To find the magic within a client, a make-up artist must go beyond the surface. Victoria’s first step is to “look with heightened perception”. A hurried interview asking a barrage of questions will not suffice. “Where are you going? What are you wearing?" comes later. First, she wants to delve into the client’s essence. Victoria explains, “As a make-up artist, I have learned that beauty is often intangible – a woman’s presence, her confidence, a smile that lights up a room, a melodic voice, bouncy hair.”
To have greater insight, you must be present. Many of us race through our day too harried by an onslaught of tasks to interact with each other with greater awareness. When I met Victoria, she was present in the moment. I had her complete attention.
Step two: Sharing the Vision
After Victoria gets a sense of her client, she shares her vision. She explains how she will enhance the client’s outstanding features, often refering to a celebrity’s look. She draws from personal experience working with celebrities or her constant perusal of magazines and other media. Knowing they share the same qualities as a Hollywood beauty, floods them with confidence and boosts their self esteem.
“You have that all-American radiant beauty,” Victoria begins, “with a great blonde mane and a smile that warms the soul… much like Jessica Simpson. I want to brush on a little bronzer to give you that healthy sun-kissed glow, and some gold shadow to light up your honey colored eyes.”
Step three: Collaboration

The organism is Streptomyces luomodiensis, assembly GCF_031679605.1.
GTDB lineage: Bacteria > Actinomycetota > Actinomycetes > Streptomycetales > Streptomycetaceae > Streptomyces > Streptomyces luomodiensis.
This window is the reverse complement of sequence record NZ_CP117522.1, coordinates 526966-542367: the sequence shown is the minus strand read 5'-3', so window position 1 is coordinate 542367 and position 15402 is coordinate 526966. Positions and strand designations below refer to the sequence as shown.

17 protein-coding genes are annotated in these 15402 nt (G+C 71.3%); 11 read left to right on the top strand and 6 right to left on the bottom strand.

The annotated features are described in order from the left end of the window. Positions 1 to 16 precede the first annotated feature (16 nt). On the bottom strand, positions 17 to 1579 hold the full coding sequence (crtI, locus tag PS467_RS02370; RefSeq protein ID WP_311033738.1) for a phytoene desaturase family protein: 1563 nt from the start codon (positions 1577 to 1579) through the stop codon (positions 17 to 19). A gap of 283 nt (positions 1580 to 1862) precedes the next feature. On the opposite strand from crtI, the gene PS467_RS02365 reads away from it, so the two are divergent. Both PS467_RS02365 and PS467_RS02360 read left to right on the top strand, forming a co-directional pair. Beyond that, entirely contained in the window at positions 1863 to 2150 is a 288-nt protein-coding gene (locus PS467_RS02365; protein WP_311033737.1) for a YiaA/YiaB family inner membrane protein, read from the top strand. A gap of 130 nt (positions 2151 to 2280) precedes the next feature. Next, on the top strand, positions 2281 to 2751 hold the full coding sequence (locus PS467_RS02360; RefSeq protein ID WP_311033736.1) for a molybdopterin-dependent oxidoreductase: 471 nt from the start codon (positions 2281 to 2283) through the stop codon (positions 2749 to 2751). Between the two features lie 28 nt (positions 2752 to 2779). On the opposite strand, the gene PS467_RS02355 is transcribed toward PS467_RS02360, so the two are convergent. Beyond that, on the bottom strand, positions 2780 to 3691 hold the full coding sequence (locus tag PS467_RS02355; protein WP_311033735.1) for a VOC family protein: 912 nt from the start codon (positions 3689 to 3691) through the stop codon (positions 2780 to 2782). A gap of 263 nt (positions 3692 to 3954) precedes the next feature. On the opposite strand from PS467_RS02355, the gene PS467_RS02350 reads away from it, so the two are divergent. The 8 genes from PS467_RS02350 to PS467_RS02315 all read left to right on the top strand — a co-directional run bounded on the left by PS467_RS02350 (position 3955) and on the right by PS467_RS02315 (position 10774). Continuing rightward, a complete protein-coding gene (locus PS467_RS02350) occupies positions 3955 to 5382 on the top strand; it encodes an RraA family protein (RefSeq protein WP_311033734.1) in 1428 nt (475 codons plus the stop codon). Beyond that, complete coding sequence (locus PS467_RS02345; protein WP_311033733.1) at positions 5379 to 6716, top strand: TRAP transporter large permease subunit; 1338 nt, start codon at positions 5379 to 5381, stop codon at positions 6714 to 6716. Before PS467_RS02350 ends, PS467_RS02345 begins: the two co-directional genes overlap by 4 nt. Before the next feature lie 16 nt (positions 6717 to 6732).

Before executing the look, Victoria discusses her ideas and appeals to the client to collaborate with her on the design. “Have you tried a smoky eye look? What do you think?” she asks earnestly. Whether the client is a famous actor or the girl next door, this is a collaboration to create a signature look - a look that captures the woman’s true spirit. Victoria’s skillful interaction makes them participants in their own transformation.
Recently, I witnessed an event orchestrated by Victoria and her ‘glam squad’. There were nine artists. As clients arrived, each was introduced to her artist and then presented to Victoria. She shared her vision, referenced a few celebrities and showed some pictures. She discussed her ideas with each artist and client, even suggesting specific products and colors. The make-up artist then executed the look. Victoria made the rounds, making comments, laughing, giving suggestions. The end result was a lot of happy clients, exhilarated make-up artists and plentiful cosmetic sales.
“Successful make-up artists master much more than technique. They learn to be present and really listen to their clients. They learn to take time to connect and to see the beauty in each woman and help the world see it too. When a client has a likeness to a celebrity, it’s fun to use the same techniques and colors used to create their look. Victoria teaches fledgling make-up artists to be “thinking artists” interacting with their client to create a look that will make them happy. And that’s what the customer came for … to leave with some great make-up… a renewed sense of confidence and direction, but most of all, hope.”
Kathleen Stapleton is a licensed esthetician and makeup artist. She is the owner and director of Cosmix School of Makeup Artistry, a Florida state post-secondary vocational school that prepares Multi-Media Makeup Artists for the Beauty and Entertainment industries. For over 20 years, she has helped professionals develop their own product lines and design successful marketing strategies. She may be reached at Cosmix 800-908-0544
Victoria Duke currently works with celebrities and models on music videos, runway shows, television, concerts, film, and print. She has been a National Artist and Creative Consultant for many international companies. Her talent has been mentioned in Allure, Vogue, Glamour, Elle magazines and on the "Style" channel. She teaches Advanced Makeup Artistry Classes for production artists.